Regarding all of the breathless moralizing from all sides over the "reprehensible," outrageous crimes of Eliot Spitzer: are there actually many people left who care if an adult who isn't their spouse hires prostitutes? Are there really people left who think that doing so should be a crime, that adults who hire other consenting adults for sex should be convicted and go to prison?The meaty bit isn't the prosecution or its moral questions, though. The meaty question is why the prosecution exists.
UPDATE II: Harper's Scott Horton, one of the country's foremost experts on the Bush DOJ's overtly political prosecution of former Democratic Alabama Gov. Don Siegelman, compiles numerous additional questions regarding this quite unusual, massive federal law enforcement effort directed at a small prostitution ring that just so happens to have had Democratic New York Gov. Eliot Spitzer as a client (leading, in turn, to the disclosure of all sorts of salacious details in the "Client-9" paragraphs of the Complaint having no bearing whatsoever on the actual criminal issues).Politically motivated investigation by trophy-hunting Republican-aligned feds? Possibly with the assistance or consent of people who aren't pleased with the concept of a reformer at the helm?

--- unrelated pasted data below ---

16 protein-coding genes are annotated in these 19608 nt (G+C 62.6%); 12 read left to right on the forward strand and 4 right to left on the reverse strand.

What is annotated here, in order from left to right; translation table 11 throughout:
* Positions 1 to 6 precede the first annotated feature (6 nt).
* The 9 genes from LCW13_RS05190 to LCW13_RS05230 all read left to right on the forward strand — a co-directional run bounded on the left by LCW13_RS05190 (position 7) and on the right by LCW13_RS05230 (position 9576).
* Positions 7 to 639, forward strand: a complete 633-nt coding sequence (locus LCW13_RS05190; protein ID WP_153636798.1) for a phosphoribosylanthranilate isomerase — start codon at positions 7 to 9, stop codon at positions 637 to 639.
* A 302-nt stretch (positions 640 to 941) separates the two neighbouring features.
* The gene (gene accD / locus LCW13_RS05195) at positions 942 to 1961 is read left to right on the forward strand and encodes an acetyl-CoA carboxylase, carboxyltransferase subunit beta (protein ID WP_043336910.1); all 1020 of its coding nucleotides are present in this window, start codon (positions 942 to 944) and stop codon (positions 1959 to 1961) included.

It will be difficult for the questions Horton raises to attract much attention given all of the fun, titillating details concerning Spitzer's sexual activities which are already preoccupying so many, to say nothing of the invigorating charge that comes from being part of an upstanding mob so righteously condemning the private lives of others. But the issues Horton raises are of far greater significance than how Eliot Spitzer and other consenting adults chose to spend their time with one another.
UPDATE III: Jane Hamsher is asking similar and additional questions about this very odd prosecution.
Is anything not going to remind me of The Wire at this point?